One of the great things about Django is its documentation. There is plenty of functionality that is not touched upon within this article so exploring the documentation is the best way to see all the things that are possible when using the framework. To get the framework installed the best information is contained on their site.

Building the Site

Width Django installed we can begin creating the web site. In Django terminology a web site is made up of one or more projects. A project is a collection of applications, which will be introduced shortly, all sharing the same database and settings. To start a project the script is used.

django-admin startproject gameanalytics

This call creates a gameanalytics directory and three files of interest. The fourth file,, is a Python convention for marking directories as a Python package and will be found in multiple places in the application. Its normally an empty file so we’ll be ignoring it for the duration.

  • - A utility we’ll be using to perform various tasks in the web application.
  • - A script containing various configuration options, such as the database
  • - The URL mappings for the application.

The next step is to create an application within the project. The way applications are used within a project is similar to an Entity System. Each application provides a single set of self-contained functions, and the combination of them defines the behavior of the project.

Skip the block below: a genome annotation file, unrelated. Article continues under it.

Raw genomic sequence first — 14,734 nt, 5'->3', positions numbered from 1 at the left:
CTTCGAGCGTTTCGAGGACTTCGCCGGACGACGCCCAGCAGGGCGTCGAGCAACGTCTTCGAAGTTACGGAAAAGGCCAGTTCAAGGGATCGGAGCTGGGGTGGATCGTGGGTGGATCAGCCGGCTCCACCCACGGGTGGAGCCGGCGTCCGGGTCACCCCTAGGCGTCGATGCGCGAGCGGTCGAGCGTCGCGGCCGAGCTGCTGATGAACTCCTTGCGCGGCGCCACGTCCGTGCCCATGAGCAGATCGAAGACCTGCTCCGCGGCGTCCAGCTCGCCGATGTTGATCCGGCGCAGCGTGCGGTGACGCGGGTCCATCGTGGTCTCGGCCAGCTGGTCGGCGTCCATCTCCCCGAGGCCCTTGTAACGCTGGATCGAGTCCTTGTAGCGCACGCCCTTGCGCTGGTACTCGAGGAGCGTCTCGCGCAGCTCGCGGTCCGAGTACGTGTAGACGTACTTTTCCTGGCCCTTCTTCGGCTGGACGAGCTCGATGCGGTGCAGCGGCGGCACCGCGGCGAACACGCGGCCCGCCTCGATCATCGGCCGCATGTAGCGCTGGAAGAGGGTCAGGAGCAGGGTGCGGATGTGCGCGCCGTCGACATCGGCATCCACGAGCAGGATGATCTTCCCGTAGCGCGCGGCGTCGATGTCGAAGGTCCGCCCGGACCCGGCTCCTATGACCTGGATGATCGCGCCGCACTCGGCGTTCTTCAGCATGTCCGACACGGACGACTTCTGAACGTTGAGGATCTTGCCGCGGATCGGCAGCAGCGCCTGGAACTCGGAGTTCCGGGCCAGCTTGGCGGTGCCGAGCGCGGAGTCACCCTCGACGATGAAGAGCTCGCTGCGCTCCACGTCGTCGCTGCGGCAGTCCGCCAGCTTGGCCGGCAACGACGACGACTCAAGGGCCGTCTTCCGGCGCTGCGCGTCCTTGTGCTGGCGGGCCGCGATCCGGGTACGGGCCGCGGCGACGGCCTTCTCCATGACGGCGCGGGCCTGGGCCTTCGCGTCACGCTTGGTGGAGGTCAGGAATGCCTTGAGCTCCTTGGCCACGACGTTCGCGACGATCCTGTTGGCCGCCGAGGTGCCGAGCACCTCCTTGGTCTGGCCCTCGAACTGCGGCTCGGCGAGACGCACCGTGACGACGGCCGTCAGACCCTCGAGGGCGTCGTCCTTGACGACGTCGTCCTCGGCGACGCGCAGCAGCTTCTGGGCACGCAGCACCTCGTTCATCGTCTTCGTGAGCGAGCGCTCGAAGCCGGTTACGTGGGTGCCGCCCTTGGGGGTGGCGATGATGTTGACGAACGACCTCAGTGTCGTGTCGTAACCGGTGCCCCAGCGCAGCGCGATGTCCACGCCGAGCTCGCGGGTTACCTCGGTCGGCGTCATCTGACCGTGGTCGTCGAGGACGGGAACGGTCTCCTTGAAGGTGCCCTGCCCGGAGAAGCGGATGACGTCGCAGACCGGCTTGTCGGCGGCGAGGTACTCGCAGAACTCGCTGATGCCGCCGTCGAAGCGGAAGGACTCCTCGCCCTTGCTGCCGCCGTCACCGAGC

python startapp game

This command creates the game directory and three files of note.

  • - Defines the data being stored.
  • - Contains unit tests.
  • - Defines functions that will be called during URL requests.

Architecturally Django follow the Model-View-Controller pattern as evidenced through its naming scheme. Django refers to its variant as Model-Template-View. In terms of mapping between the two the View can be thought of as the Controller, which contains the business logic, the Template corresponds to the View, which handles the presentation, and the Model is just that, the data.

Modeling the Game Data

We’ll begin development by opening and defining our data.

from django.db import models
class Player(models.Model):
	name = models.CharField(max_length=100)
class Quest(models.Model):
	name = models.CharField(max_length=100)
	code = models.CharField(max_length=100, unique=True)
class QuestState(models.Model):
		(DECLINED_STATUS, 'Declined'),
		(ACCEPTED_STATUS, 'Accepted'),